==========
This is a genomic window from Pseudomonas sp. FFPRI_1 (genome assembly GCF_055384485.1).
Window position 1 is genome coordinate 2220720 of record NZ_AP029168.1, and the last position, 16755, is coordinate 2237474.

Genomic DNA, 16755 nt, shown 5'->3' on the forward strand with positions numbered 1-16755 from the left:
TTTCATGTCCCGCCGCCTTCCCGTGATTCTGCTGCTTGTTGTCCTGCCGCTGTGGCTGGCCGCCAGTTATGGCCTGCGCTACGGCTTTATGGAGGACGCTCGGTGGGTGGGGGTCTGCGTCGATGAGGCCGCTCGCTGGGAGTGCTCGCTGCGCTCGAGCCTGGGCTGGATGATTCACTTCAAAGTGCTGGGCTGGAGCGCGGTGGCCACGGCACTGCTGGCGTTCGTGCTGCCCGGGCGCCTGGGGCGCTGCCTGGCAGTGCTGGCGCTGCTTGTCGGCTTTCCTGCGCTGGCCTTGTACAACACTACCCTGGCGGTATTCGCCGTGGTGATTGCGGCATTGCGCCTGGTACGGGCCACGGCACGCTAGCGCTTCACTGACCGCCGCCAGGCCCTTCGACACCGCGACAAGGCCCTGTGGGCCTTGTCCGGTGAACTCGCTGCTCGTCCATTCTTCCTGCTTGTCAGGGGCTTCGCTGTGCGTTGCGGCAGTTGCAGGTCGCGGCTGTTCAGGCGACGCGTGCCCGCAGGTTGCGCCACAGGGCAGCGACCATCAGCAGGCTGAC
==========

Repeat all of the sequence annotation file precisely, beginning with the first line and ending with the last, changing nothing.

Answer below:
This is a genomic window from Pseudomonas sp. FFPRI_1 (genome assembly GCF_055384485.1).
Window position 1 is genome coordinate 2220720 of record NZ_AP029168.1, and the last position, 16755, is coordinate 2237474.

Genomic DNA, 16755 nt, shown 5'->3' on the forward strand with positions numbered 1-16755 from the left:
TTTCATGTCCCGCCGCCTTCCCGTGATTCTGCTGCTTGTTGTCCTGCCGCTGTGGCTGGCCGCCAGTTATGGCCTGCGCTACGGCTTTATGGAGGACGCTCGGTGGGTGGGGGTCTGCGTCGATGAGGCCGCTCGCTGGGAGTGCTCGCTGCGCTCGAGCCTGGGCTGGATGATTCACTTCAAAGTGCTGGGCTGGAGCGCGGTGGCCACGGCACTGCTGGCGTTCGTGCTGCCCGGGCGCCTGGGGCGCTGCCTGGCAGTGCTGGCGCTGCTTGTCGGCTTTCCTGCGCTGGCCTTGTACAACACTACCCTGGCGGTATTCGCCGTGGTGATTGCGGCATTGCGCCTGGTACGGGCCACGGCACGCTAGCGCTTCACTGACCGCCGCCAGGCCCTTCGACACCGCGACAAGGCCCTGTGGGCCTTGTCCGGTGAACTCGCTGCTCGTCCATTCTTCCTGCTTGTCAGGGGCTTCGCTGTGCGTTGCGGCAGTTGCAGGTCGCGGCTGTTCAGGCGACGCGTGCCCGCAGGTTGCGCCACAGGGCAGCGACCATCAGCAGGCTGAC